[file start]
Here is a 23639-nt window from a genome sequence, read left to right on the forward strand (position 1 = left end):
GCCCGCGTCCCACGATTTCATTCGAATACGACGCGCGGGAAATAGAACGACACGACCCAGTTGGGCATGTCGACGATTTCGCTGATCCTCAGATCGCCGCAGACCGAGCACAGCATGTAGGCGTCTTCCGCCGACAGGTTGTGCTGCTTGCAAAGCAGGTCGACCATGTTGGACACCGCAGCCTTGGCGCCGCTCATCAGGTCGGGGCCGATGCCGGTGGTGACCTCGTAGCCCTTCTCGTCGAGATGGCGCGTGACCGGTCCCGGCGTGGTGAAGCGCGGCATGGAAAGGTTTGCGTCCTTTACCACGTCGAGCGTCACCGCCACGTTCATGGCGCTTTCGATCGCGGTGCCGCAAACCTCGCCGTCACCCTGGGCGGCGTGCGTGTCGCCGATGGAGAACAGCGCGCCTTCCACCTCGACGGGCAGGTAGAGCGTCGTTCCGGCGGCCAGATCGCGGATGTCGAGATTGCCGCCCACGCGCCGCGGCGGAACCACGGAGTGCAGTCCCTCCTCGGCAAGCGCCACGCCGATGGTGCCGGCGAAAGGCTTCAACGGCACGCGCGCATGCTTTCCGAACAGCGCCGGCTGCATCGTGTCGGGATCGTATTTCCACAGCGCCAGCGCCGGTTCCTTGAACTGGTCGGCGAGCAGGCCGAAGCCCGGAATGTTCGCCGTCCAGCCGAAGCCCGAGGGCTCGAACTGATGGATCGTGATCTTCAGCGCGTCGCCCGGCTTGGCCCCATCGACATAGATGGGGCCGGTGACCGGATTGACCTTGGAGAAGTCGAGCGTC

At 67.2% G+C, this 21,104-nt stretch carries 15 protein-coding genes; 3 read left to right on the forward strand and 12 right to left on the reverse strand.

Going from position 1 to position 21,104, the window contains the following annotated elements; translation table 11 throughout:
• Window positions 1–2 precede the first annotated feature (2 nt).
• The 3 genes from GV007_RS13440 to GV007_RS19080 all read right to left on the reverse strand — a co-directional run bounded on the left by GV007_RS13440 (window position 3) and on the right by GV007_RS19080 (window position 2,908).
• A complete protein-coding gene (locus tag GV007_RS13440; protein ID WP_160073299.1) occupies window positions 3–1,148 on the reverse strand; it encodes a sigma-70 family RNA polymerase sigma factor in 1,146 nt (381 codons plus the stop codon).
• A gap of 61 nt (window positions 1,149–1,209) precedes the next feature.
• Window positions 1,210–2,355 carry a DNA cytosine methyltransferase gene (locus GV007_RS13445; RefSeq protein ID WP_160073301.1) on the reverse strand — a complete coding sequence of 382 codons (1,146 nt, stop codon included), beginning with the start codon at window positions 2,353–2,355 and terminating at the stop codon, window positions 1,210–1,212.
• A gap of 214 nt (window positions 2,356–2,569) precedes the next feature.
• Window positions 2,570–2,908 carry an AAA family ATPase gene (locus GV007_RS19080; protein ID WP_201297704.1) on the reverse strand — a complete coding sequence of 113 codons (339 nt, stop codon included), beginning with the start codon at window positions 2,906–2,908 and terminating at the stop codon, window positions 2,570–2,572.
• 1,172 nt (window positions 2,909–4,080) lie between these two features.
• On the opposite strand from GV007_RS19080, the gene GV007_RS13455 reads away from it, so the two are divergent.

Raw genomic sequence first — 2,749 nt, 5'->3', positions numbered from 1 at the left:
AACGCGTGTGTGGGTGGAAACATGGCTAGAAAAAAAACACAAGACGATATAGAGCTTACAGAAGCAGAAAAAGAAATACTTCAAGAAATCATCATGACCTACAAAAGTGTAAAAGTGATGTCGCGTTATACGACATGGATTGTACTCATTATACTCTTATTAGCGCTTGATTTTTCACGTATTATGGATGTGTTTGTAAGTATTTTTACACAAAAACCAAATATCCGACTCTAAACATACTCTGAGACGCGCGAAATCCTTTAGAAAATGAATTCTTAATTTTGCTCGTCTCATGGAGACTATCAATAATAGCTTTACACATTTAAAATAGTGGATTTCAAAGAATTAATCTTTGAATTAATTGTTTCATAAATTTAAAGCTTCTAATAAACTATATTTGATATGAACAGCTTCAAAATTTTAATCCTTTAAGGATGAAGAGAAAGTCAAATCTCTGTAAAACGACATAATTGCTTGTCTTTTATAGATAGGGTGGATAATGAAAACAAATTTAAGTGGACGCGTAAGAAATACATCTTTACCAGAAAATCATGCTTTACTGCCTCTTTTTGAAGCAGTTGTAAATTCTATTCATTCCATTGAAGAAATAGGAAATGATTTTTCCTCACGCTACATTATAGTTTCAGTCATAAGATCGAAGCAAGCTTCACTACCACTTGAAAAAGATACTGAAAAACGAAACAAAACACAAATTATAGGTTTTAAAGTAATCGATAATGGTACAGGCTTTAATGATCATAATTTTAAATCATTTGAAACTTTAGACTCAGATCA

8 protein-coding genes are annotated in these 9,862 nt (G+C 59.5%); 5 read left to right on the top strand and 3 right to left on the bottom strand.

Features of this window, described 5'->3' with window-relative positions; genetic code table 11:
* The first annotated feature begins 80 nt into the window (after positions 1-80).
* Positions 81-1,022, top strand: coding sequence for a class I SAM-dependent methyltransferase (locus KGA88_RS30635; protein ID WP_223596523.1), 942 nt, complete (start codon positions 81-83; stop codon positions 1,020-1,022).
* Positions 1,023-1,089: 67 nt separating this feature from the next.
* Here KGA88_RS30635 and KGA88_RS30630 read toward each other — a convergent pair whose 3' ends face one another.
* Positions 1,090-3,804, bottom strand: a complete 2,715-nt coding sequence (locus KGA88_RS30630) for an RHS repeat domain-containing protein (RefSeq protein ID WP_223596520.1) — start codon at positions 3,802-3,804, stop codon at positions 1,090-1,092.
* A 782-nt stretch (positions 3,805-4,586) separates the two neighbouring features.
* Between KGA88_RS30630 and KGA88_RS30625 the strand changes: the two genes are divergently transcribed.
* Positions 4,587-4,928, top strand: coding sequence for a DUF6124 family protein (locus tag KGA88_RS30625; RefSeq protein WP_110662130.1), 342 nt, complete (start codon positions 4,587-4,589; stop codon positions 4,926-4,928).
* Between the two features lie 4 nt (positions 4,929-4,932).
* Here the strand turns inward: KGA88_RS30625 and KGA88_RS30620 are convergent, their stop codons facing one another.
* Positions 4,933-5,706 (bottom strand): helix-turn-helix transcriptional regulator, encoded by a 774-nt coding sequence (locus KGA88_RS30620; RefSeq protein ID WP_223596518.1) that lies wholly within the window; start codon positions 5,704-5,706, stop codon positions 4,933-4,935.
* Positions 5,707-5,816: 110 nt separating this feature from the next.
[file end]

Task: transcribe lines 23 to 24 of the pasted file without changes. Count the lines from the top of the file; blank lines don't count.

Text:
* A 782-nt stretch (positions 3,805-4,586) separates the two neighbouring features.
* Between KGA88_RS30630 and KGA88_RS30625 the strand changes: the two genes are divergently transcribed.